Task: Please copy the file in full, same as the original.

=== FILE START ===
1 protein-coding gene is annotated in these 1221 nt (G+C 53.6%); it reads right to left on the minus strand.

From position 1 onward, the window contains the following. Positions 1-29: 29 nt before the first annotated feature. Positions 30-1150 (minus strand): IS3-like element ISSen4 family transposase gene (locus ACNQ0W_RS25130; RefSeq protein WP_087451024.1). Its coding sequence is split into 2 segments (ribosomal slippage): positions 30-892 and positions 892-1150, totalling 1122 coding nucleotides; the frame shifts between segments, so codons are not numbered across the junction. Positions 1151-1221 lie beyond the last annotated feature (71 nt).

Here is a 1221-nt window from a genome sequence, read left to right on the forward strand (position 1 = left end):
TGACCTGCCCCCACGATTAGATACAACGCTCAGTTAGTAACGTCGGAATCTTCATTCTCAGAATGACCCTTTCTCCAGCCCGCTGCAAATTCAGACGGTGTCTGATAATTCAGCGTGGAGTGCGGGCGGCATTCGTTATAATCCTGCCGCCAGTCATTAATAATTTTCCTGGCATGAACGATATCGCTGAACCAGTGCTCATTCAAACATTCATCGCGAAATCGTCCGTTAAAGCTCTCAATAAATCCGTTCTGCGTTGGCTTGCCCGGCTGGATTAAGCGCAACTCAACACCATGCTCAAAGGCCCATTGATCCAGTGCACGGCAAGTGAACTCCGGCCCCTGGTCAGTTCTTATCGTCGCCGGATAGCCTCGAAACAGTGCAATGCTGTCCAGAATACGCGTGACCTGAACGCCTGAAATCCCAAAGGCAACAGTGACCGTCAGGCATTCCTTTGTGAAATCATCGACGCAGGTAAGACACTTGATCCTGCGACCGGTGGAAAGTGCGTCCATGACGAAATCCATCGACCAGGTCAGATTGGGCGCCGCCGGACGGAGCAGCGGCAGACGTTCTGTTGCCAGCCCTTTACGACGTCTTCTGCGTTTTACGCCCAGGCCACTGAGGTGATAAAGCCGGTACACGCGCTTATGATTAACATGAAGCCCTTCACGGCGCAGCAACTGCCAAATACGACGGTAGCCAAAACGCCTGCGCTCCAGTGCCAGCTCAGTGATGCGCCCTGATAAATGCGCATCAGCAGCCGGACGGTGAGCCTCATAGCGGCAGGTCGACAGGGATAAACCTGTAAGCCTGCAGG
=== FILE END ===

1 protein-coding gene is annotated in these 1221 nt (G+C 53.6%); it reads right to left on the minus strand.

From position 1 onward, the window contains the following. Positions 1-29: 29 nt before the first annotated feature. Positions 30-1150 (minus strand): IS3-like element ISSen4 family transposase gene (locus ACNQ0W_RS25130; RefSeq protein WP_087451024.1). Its coding sequence is split into 2 segments (ribosomal slippage): positions 30-892 and positions 892-1150, totalling 1122 coding nucleotides; the frame shifts between segments, so codons are not numbered across the junction. Positions 1151-1221 lie beyond the last annotated feature (71 nt).

Here is a 1221-nt window from a genome sequence, read left to right on the forward strand (position 1 = left end):
TGACCTGCCCCCACGATTAGATACAACGCTCAGTTAGTAACGTCGGAATCTTCATTCTCAGAATGACCCTTTCTCCAGCCCGCTGCAAATTCAGACGGTGTCTGATAATTCAGCGTGGAGTGCGGGCGGCATTCGTTATAATCCTGCCGCCAGTCATTAATAATTTTCCTGGCATGAACGATATCGCTGAACCAGTGCTCATTCAAACATTCATCGCGAAATCGTCCGTTAAAGCTCTCAATAAATCCGTTCTGCGTTGGCTTGCCCGGCTGGATTAAGCGCAACTCAACACCATGCTCAAAGGCCCATTGATCCAGTGCACGGCAAGTGAACTCCGGCCCCTGGTCAGTTCTTATCGTCGCCGGATAGCCTCGAAACAGTGCAATGCTGTCCAGAATACGCGTGACCTGAACGCCTGAAATCCCAAAGGCAACAGTGACCGTCAGGCATTCCTTTGTGAAATCATCGACGCAGGTAAGACACTTGATCCTGCGACCGGTGGAAAGTGCGTCCATGACGAAATCCATCGACCAGGTCAGATTGGGCGCCGCCGGACGGAGCAGCGGCAGACGTTCTGTTGCCAGCCCTTTACGACGTCTTCTGCGTTTTACGCCCAGGCCACTGAGGTGATAAAGCCGGTACACGCGCTTATGATTAACATGAAGCCCTTCACGGCGCAGCAACTGCCAAATACGACGGTAGCCAAAACGCCTGCGCTCCAGTGCCAGCTCAGTGATGCGCCCTGATAAATGCGCATCAGCAGCCGGACGGTGAGCCTCATAGCGGCAGGTCGACAGGGATAAACCTGTAAGCCTGCAGG